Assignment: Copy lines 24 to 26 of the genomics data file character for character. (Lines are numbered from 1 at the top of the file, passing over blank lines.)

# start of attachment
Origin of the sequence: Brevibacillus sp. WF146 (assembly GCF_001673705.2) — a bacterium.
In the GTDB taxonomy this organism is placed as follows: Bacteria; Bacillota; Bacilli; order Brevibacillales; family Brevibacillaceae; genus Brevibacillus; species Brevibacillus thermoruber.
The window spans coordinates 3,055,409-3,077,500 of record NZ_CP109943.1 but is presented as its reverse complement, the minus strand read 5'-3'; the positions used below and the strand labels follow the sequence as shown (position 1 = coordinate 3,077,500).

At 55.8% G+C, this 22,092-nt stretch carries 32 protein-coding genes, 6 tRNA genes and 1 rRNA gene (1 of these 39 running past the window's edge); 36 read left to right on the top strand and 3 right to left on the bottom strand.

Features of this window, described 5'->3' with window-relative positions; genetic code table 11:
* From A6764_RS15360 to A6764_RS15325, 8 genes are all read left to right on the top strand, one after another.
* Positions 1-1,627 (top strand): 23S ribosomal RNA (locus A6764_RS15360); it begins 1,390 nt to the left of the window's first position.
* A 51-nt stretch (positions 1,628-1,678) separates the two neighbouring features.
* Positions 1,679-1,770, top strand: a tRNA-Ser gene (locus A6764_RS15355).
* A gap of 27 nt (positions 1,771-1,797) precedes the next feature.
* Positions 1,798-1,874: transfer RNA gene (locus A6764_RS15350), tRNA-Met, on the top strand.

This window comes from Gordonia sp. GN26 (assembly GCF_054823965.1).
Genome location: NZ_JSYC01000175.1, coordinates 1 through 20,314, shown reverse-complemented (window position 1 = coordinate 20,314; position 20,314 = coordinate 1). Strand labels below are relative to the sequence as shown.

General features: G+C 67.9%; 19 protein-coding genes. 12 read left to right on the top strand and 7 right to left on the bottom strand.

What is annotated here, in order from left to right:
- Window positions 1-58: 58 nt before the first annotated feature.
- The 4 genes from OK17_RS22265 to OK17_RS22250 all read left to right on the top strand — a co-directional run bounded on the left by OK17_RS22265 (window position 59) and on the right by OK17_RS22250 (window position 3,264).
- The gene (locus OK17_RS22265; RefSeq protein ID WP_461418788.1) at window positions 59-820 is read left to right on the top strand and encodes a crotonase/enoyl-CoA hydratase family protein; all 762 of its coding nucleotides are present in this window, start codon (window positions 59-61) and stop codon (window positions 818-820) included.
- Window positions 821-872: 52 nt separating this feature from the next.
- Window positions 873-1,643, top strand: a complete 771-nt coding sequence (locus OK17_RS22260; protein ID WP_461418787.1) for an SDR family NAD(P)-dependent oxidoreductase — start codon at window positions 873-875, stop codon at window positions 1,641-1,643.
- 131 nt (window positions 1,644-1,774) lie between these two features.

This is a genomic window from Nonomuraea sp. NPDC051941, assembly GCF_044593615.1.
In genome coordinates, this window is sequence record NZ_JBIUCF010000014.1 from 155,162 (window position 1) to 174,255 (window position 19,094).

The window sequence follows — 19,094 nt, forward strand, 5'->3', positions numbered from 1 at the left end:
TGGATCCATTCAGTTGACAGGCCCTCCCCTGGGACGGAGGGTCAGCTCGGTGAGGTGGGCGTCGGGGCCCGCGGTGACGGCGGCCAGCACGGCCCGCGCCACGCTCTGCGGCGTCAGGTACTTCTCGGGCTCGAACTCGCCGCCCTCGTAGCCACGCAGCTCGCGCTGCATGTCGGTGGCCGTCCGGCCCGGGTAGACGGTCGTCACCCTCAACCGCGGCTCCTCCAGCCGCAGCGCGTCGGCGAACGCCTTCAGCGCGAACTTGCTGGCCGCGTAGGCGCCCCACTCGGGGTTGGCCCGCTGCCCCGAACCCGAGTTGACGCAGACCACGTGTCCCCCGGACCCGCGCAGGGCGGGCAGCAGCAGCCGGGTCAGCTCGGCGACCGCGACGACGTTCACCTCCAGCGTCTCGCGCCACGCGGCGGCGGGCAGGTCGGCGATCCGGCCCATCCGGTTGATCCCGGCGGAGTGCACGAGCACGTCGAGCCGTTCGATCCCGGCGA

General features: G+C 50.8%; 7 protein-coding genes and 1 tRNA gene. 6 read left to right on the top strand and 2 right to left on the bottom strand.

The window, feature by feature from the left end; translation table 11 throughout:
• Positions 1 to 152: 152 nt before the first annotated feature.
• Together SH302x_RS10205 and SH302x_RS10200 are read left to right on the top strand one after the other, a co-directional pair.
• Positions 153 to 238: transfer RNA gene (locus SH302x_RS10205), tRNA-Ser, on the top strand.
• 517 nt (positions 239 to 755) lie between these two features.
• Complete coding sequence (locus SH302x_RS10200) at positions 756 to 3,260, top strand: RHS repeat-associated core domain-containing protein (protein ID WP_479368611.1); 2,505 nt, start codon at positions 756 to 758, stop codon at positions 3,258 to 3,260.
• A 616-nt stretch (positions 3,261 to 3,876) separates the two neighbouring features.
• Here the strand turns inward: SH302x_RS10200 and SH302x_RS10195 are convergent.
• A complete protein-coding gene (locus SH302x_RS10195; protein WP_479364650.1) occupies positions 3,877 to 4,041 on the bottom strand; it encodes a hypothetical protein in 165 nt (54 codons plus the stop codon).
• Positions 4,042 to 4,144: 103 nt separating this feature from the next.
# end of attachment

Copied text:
The window sequence follows — 19,094 nt, forward strand, 5'->3', positions numbered from 1 at the left end:
TGGATCCATTCAGTTGACAGGCCCTCCCCTGGGACGGAGGGTCAGCTCGGTGAGGTGGGCGTCGGGGCCCGCGGTGACGGCGGCCAGCACGGCCCGCGCCACGCTCTGCGGCGTCAGGTACTTCTCGGGCTCGAACTCGCCGCCCTCGTAGCCACGCAGCTCGCGCTGCATGTCGGTGGCCGTCCGGCCCGGGTAGACGGTCGTCACCCTCAACCGCGGCTCCTCCAGCCGCAGCGCGTCGGCGAACGCCTTCAGCGCGAACTTGCTGGCCGCGTAGGCGCCCCACTCGGGGTTGGCCCGCTGCCCCGAACCCGAGTTGACGCAGACCACGTGTCCCCCGGACCCGCGCAGGGCGGGCAGCAGCAGCCGGGTCAGCTCGGCGACCGCGACGACGTTCACCTCCAGCGTCTCGCGCCACGCGGCGGCGGGCAGGTCGGCGATCCGGCCCATCCGGTTGATCCCGGCGGAGTGCACGAGCACGTCGAGCCGTTCGATCCCGGCGA

General features: G+C 50.8%; 7 protein-coding genes and 1 tRNA gene. 6 read left to right on the top strand and 2 right to left on the bottom strand.